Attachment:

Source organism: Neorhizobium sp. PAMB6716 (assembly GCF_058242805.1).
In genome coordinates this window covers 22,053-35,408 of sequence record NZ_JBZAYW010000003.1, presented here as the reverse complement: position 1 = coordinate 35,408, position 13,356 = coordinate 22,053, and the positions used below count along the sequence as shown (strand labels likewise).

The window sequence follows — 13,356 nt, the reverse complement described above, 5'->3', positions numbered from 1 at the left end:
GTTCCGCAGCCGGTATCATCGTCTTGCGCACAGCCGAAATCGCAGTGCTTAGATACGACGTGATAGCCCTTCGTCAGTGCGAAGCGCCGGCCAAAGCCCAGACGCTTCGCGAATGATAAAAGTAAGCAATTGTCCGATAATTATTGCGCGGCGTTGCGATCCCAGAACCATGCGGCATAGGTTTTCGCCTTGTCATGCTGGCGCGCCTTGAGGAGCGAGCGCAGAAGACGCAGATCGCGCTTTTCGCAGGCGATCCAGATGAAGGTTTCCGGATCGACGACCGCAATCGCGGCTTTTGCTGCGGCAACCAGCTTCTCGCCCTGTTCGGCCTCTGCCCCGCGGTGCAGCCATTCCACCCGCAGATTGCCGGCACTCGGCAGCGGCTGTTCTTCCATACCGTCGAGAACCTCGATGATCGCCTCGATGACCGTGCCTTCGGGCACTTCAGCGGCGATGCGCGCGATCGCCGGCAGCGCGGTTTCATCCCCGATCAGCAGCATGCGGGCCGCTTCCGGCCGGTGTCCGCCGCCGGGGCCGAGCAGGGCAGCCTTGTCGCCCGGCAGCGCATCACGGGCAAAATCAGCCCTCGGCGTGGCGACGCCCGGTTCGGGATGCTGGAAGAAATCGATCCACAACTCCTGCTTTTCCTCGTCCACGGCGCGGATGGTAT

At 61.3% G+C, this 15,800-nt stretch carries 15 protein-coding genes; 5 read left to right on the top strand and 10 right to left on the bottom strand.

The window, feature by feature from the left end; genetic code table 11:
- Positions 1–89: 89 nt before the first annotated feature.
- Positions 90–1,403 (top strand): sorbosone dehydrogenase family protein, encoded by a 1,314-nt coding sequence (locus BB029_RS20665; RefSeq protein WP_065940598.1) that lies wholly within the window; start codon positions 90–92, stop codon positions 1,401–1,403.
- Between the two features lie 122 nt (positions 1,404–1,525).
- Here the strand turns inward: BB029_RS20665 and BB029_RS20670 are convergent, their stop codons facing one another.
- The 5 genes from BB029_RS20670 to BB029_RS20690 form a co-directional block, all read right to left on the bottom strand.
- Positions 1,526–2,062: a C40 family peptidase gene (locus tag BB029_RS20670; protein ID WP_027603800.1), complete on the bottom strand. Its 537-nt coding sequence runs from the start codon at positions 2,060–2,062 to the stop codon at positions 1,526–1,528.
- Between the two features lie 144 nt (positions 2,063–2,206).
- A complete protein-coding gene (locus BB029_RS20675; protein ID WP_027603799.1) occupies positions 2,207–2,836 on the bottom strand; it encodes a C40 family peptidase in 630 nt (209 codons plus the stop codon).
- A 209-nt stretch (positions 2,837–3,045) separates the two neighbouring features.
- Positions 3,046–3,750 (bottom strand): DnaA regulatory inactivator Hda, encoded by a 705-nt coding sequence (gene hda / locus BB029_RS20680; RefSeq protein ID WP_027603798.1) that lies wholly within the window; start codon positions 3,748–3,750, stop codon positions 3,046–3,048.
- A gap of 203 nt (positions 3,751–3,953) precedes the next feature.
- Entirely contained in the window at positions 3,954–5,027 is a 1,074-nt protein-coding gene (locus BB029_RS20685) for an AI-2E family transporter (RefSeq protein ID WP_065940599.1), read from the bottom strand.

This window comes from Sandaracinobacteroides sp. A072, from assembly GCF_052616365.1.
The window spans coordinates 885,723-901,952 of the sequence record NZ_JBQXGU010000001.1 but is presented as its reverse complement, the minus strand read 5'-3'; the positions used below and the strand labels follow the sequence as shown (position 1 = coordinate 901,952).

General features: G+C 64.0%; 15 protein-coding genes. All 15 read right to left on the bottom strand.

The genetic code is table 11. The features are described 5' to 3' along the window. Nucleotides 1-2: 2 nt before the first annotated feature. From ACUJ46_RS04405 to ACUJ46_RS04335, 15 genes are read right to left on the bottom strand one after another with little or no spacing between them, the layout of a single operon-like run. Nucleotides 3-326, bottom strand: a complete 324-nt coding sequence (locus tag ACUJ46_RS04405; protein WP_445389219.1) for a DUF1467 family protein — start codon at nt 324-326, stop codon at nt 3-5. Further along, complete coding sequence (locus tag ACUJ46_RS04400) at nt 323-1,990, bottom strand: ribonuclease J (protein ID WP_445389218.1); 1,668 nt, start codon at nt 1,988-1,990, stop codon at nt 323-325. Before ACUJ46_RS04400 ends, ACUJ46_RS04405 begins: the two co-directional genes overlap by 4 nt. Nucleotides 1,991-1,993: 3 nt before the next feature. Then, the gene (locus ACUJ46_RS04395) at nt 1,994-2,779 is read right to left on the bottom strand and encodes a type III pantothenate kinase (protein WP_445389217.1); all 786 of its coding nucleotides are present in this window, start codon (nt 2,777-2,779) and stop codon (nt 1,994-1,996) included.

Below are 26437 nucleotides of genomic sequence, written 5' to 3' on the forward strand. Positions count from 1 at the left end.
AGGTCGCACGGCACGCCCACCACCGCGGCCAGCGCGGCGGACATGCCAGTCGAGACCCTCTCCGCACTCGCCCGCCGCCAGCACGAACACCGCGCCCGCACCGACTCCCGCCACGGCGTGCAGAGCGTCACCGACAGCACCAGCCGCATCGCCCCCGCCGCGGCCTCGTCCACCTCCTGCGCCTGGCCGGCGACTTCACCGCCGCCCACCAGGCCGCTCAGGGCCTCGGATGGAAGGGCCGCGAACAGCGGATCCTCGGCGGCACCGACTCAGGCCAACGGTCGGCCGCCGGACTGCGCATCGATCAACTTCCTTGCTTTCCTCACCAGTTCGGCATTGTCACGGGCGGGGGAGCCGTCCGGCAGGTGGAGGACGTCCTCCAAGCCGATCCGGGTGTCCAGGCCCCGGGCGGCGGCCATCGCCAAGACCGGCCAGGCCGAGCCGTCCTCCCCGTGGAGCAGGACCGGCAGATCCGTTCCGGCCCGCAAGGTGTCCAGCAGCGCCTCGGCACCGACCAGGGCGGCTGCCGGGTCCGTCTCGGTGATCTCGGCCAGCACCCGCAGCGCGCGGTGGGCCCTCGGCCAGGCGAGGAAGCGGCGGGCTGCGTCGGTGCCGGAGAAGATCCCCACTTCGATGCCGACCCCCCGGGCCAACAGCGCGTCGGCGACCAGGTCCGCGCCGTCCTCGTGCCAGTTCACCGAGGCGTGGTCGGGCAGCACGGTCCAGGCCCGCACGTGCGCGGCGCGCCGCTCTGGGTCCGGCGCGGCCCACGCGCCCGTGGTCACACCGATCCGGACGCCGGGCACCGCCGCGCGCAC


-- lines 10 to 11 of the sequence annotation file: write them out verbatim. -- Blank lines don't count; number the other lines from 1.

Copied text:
- Here the strand turns inward: BB029_RS20665 and BB029_RS20670 are convergent, their stop codons facing one another.
- The 5 genes from BB029_RS20670 to BB029_RS20690 form a co-directional block, all read right to left on the bottom strand.